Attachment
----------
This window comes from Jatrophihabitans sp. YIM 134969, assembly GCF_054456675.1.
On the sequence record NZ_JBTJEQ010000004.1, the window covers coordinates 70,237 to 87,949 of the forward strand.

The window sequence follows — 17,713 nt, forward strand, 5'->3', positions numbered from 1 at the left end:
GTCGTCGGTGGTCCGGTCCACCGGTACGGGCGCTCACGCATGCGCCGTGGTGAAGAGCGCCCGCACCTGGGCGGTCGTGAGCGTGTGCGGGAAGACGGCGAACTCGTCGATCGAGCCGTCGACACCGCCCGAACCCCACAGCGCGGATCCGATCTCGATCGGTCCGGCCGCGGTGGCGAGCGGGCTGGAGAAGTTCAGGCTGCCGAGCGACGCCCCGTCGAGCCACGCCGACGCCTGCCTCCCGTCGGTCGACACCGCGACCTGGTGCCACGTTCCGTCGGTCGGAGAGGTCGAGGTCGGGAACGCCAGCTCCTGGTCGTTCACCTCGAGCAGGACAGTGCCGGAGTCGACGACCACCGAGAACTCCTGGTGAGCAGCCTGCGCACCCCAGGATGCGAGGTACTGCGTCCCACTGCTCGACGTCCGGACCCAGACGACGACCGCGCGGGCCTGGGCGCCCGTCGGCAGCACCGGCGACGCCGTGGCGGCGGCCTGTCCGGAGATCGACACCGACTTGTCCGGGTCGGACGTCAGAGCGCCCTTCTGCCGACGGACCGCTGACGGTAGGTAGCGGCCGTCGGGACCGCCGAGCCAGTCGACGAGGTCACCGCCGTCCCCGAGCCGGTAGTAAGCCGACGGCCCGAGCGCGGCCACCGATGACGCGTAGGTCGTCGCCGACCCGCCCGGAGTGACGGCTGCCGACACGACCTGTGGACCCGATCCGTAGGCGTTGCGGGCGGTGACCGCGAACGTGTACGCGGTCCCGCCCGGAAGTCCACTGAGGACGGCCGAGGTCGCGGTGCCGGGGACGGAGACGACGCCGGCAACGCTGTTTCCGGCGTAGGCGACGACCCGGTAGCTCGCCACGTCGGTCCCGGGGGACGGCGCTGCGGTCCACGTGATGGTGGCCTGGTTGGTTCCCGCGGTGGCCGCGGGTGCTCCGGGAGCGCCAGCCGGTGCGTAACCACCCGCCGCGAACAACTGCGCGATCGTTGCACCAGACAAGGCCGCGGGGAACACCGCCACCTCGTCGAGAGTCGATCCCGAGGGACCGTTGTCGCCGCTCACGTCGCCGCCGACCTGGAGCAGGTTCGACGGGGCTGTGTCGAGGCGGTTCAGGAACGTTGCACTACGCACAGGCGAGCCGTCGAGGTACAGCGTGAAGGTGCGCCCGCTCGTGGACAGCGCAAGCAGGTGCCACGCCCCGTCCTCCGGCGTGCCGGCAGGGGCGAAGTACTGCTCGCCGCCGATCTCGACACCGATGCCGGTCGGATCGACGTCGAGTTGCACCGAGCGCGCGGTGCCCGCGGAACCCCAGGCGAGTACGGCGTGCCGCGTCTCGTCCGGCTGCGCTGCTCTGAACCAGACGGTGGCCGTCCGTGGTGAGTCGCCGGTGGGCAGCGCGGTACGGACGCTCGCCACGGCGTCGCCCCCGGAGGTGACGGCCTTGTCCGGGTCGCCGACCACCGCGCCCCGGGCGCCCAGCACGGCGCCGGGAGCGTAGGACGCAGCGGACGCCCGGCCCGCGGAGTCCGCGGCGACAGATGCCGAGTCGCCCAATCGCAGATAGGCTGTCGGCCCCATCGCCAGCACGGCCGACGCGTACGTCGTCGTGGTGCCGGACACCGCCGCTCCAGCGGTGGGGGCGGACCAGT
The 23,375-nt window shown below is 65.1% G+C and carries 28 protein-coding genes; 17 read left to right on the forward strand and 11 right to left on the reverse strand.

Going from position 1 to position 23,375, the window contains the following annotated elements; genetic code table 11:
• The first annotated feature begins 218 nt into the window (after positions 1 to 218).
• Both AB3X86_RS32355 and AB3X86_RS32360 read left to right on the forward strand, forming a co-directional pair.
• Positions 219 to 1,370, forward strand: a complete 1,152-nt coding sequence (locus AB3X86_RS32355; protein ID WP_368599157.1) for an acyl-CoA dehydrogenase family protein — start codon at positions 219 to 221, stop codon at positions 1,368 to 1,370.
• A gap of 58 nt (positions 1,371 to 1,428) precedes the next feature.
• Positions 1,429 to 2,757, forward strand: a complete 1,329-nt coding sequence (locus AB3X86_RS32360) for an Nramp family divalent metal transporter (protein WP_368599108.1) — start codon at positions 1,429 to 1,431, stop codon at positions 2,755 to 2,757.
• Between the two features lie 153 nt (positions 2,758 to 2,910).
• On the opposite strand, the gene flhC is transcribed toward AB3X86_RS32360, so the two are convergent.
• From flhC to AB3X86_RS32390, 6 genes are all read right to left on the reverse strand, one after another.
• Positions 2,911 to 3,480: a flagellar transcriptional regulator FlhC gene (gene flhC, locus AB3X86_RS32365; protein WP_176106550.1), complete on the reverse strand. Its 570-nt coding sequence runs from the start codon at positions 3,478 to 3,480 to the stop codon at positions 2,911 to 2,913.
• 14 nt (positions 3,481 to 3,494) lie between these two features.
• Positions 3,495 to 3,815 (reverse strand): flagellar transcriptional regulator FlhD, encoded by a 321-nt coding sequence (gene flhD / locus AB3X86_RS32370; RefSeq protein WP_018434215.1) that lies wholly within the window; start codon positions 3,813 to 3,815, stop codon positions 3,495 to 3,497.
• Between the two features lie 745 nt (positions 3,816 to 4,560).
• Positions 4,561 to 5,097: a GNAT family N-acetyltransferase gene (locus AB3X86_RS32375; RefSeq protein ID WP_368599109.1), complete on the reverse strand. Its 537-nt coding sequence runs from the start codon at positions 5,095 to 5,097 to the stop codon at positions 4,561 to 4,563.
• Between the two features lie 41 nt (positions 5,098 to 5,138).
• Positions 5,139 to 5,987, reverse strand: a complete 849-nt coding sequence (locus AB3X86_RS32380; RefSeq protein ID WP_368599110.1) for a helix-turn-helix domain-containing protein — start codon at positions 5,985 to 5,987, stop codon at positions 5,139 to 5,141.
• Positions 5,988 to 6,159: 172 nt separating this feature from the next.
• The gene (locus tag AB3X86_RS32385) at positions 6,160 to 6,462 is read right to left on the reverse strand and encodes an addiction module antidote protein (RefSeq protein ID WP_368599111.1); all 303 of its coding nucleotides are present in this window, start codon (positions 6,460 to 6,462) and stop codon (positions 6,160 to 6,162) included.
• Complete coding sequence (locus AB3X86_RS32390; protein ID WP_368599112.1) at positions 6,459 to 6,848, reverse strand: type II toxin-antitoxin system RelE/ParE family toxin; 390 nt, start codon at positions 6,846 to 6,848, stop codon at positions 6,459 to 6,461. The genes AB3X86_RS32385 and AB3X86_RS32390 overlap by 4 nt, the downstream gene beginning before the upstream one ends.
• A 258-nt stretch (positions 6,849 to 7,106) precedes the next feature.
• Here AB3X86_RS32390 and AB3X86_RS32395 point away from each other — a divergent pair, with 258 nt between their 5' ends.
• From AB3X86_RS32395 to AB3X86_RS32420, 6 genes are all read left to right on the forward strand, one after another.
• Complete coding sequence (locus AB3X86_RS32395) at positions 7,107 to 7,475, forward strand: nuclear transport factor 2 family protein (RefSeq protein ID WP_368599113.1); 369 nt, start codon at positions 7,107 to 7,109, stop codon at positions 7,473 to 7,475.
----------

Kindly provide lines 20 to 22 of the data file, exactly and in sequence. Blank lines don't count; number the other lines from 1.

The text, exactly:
• Between the two features lie 41 nt (positions 5,098 to 5,138).
• Positions 5,139 to 5,987, reverse strand: a complete 849-nt coding sequence (locus AB3X86_RS32380; RefSeq protein ID WP_368599110.1) for a helix-turn-helix domain-containing protein — start codon at positions 5,985 to 5,987, stop codon at positions 5,139 to 5,141.
• Positions 5,988 to 6,159: 172 nt separating this feature from the next.